In some ways, the loyalty of the baby boomers is surprising. AT&T (NYSE: T) Stocks are only 35% down from their 2016 high, but are priced about half of their 1999 high. Indeed, last month the stock hit new lows. of 52 weeks, highlighting his consistently poor performance.
In other respects, however, it’s not too hard to understand the baby boomers’ continued desire to hold onto their AT&T position. Despite its problems (and there are many), AT & T’s dividend continues to grow. He’s grown at least a little bit every year for the past 36 years (which qualifies him for dividend aristocrat status), and the payout as part of the income is pretty generous as well.
There is also something of an “X factor” buried in the affinity of older investors for the telecommunications giant. They probably grew up with the company, watching it grow to the power it is today.
AT&T delivers reliable income – and nostalgia
Don’t misinterpret the message. Apple is the # 1 choice right now among all investors, regardless of age, according to data from Apex Clearing and the brokerage firm Charles Schwab. This may be more a function of its size than its plausible outlook. With Apple’s market cap of $ 2 trillion, not only are other stocks out of sight, but it’s also easy to learn more about the mainstream tech giant. same for me Amazon, which is the # 2 choice for all investors these days.
If there’s one choice that baby boomers clearly love more than millennials, it’s AT&T.
As noted, the dividend arguably plays an important role in the interest of older investors. It has been paid religiously since the 1980s and has increased every year for the past 36 years. Even the difficult times following the dot-com collapse of 2000 (which also affected telecommunications) or the recession caused by the mortgage crisis the company’s regular cash payments to shareholders. And in some of those years, paying was not easy. But AT&T has found a way.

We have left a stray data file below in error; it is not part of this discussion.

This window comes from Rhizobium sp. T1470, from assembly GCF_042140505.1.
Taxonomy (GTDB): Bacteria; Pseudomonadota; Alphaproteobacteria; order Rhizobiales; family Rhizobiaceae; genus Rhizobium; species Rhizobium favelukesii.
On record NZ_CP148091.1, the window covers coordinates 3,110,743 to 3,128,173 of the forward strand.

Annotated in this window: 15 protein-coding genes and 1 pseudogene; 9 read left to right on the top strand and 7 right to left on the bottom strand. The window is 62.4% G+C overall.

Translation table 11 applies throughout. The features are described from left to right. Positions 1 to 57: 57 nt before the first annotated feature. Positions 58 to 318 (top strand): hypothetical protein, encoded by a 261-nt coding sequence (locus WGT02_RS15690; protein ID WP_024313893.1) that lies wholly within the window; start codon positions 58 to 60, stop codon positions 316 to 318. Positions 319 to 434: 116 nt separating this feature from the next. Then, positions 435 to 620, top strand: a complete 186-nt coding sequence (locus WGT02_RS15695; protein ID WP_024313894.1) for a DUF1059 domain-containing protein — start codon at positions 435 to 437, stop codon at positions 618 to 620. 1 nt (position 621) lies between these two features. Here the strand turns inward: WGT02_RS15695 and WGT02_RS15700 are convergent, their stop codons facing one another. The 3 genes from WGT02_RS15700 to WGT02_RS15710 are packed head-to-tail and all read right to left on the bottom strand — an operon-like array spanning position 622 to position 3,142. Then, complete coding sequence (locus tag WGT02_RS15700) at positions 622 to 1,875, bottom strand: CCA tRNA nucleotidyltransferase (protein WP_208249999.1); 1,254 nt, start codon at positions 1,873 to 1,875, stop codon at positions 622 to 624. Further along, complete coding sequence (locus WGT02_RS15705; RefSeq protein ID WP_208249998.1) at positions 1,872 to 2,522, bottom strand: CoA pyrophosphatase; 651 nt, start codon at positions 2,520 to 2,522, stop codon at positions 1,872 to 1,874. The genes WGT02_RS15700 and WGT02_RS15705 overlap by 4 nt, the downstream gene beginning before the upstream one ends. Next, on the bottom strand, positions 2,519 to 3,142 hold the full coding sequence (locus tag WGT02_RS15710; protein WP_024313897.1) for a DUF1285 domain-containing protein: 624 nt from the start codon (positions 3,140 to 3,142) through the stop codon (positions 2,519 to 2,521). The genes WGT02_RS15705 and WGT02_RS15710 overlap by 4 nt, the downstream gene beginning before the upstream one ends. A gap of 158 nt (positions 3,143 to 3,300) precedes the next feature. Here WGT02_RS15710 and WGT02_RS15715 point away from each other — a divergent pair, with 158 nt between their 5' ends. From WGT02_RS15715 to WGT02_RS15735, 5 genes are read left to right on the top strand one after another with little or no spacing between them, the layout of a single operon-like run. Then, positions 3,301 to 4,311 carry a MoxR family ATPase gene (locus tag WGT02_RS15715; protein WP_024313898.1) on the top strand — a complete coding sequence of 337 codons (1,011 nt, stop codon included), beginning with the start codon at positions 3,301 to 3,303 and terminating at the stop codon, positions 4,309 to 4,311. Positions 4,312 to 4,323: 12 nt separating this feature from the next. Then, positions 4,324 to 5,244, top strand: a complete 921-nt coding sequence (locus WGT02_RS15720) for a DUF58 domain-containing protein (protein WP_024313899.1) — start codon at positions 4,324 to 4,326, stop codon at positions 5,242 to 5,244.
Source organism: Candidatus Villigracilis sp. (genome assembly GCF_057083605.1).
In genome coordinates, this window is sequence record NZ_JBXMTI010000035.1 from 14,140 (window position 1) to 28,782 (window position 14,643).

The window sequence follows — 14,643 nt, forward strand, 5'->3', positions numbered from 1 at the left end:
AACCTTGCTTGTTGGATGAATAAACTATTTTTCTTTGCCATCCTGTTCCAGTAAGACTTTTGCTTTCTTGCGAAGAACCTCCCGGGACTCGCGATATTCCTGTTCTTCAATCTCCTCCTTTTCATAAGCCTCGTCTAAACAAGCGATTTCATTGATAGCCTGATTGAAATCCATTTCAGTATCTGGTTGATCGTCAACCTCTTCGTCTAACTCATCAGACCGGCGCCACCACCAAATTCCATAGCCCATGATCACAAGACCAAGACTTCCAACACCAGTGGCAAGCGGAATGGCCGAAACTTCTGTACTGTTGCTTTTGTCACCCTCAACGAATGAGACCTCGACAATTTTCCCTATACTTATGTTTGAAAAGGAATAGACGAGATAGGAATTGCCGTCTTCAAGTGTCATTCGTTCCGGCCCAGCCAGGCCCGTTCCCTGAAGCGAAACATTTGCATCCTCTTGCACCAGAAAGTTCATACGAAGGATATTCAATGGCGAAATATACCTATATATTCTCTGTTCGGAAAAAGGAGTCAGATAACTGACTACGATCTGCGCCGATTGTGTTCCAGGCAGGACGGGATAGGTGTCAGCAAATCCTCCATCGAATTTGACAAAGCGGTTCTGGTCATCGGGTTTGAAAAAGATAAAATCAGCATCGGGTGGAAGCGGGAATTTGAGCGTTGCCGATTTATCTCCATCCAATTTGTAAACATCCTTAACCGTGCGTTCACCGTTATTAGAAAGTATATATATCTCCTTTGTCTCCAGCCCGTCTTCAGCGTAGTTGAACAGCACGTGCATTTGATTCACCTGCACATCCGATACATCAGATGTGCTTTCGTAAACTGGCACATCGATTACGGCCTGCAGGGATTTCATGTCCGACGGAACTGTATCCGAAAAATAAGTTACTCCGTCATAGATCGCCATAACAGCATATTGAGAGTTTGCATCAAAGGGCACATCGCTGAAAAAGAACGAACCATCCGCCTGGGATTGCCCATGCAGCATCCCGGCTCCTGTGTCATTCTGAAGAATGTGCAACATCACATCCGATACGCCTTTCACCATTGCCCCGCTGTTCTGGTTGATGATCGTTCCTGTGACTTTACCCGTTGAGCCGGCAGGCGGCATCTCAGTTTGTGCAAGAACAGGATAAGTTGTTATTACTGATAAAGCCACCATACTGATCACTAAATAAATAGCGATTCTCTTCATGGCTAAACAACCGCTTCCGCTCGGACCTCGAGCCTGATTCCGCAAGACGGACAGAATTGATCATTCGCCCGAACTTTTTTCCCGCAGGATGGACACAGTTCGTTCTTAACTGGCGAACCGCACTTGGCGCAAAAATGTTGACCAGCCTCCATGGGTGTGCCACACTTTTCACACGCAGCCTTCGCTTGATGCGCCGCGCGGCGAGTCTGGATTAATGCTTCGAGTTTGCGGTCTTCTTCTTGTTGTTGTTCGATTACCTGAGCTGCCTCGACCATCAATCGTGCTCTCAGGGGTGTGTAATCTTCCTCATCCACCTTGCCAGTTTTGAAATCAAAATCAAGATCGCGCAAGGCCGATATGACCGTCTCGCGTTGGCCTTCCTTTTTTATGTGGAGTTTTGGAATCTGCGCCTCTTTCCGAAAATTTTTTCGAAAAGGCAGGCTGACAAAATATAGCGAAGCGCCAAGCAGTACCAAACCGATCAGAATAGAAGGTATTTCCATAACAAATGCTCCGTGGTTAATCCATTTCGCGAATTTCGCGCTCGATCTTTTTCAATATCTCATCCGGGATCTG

Investors tacitly appreciate their commitment to continue paying dividends. As these investors age towards retirement, this reliable income has become all the more important.
However, there is another, less obvious reason why baby boomers have stuck with this less than impressive name for so long: nostalgia.
It has been largely forgotten by older investors and never made by younger ones, but today’s AT&T is – again – akin to the AT&T of yesteryear. . It’s the messy culmination of multiple acquisitions and spinoffs involving Southwestern Bell, BellSouth, Cingular, Comcast and others.
When you hear your elders talking about ‘Baby Bells’ and ‘Ma Bell’, they talk about the smaller outfits that would eventually re-form as AT&T from the 1980s, after the Department of Justice separate the larger Bell Company. However, the name AT&T itself has been around for over a century, even though it was called American Telephone & Telegraph in its early days.
Sometimes it’s nice to own a part of a business that has been around as long as you have been! Such options are pretty slim these days.
Johnson & Johnson receives honorable mention
AT&T isn’t the only name baby boomers have a clear affinity for what their children or grandchildren don’t. Johnson & johnson (NYSE: JNJ) is another clear favorite of older investors.
There are many parallels between J&J and AT&T, but poor performance is not one of them. Johnson & Johnson’s shares have outgrown the vast market for the past three decades, despite their liability for the asbestos found in their baby powder. While most investors may not fully appreciate it, the company is no longer just baby dressings and shampoo. More than half of its turnover is generated by sales of prescription drugs.
The fact that most baby boomers used Band-Aid brand bandages and Johnson & Johnson baby shampoo doesn’t diminish the company’s appeal to these investors. Its dividend either. J&J has increased his annual payout for 58 straight years now, making him a dividend aristocrat, but also one of the few dividend kings.